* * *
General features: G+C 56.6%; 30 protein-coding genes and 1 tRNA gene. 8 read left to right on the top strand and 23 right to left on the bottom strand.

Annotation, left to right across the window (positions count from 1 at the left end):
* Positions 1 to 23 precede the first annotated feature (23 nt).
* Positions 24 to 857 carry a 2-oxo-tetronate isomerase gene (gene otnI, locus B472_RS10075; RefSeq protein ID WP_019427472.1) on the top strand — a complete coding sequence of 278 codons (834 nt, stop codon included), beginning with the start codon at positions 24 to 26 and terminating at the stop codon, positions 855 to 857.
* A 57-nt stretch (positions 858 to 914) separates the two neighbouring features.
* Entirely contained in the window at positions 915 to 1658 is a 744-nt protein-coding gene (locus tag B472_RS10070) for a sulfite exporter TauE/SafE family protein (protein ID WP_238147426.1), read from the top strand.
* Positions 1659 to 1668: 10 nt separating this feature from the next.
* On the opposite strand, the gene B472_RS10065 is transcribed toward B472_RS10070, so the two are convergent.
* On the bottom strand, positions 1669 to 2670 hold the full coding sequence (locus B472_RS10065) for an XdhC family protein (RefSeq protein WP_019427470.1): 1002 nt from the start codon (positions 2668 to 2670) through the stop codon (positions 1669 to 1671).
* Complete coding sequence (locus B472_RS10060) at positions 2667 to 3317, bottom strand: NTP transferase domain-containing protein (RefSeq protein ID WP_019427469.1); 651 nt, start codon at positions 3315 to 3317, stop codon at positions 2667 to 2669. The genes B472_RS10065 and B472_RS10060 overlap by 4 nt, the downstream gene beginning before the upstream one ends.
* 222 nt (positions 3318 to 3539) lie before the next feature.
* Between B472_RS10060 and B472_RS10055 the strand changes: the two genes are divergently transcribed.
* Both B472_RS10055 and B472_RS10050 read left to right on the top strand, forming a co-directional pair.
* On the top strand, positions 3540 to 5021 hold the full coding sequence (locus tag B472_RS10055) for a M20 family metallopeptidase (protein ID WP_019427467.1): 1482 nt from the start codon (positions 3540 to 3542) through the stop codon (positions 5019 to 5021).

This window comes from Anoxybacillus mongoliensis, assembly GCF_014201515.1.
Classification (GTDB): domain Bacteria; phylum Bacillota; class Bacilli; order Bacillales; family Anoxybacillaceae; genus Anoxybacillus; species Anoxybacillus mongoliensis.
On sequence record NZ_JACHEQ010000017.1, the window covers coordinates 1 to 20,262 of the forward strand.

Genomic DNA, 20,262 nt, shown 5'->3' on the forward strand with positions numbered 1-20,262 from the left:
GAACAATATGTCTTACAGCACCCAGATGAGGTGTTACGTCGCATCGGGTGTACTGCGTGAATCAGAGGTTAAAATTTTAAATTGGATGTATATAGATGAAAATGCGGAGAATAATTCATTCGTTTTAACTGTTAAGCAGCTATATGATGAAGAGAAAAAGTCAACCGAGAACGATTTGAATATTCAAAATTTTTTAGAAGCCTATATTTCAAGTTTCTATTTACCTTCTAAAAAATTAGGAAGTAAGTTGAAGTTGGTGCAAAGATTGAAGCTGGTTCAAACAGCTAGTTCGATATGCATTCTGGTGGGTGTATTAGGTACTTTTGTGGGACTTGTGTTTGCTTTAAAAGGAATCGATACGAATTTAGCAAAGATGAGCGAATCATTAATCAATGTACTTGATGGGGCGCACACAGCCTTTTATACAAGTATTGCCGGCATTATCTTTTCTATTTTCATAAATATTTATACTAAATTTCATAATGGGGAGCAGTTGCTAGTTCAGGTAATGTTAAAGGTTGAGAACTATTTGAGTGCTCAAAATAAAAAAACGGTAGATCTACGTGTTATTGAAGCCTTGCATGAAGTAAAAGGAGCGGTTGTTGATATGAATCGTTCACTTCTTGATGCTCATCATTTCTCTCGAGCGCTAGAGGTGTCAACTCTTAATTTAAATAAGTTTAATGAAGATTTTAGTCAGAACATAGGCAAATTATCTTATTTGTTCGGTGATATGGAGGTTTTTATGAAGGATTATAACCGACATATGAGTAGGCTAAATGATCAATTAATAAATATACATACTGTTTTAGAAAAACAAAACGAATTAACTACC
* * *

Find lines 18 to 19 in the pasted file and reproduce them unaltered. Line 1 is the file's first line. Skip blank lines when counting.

Genomic DNA, 20,262 nt, shown 5'->3' on the forward strand with positions numbered 1-20,262 from the left:
GAACAATATGTCTTACAGCACCCAGATGAGGTGTTACGTCGCATCGGGTGTACTGCGTGAATCAGAGGTTAAAATTTTAAATTGGATGTATATAGATGAAAATGCGGAGAATAATTCATTCGTTTTAACTGTTAAGCAGCTATATGATGAAGAGAAAAAGTCAACCGAGAACGATTTGAATATTCAAAATTTTTTAGAAGCCTATATTTCAAGTTTCTATTTACCTTCTAAAAAATTAGGAAGTAAGTTGAAGTTGGTGCAAAGATTGAAGCTGGTTCAAACAGCTAGTTCGATATGCATTCTGGTGGGTGTATTAGGTACTTTTGTGGGACTTGTGTTTGCTTTAAAAGGAATCGATACGAATTTAGCAAAGATGAGCGAATCATTAATCAATGTACTTGATGGGGCGCACACAGCCTTTTATACAAGTATTGCCGGCATTATCTTTTCTATTTTCATAAATATTTATACTAAATTTCATAATGGGGAGCAGTTGCTAGTTCAGGTAATGTTAAAGGTTGAGAACTATTTGAGTGCTCAAAATAAAAAAACGGTAGATCTACGTGTTATTGAAGCCTTGCATGAAGTAAAAGGAGCGGTTGTTGATATGAATCGTTCACTTCTTGATGCTCATCATTTCTCTCGAGCGCTAGAGGTGTCAACTCTTAATTTAAATAAGTTTAATGAAGATTTTAGTCAGAACATAGGCAAATTATCTTATTTGTTCGGTGATATGGAGGTTTTTATGAAGGATTATAACCGACATATGAGTAGGCTAAATGATCAATTAATAAATATACATACTGTTTTAGAAAAACAAAACGAATTAACTACC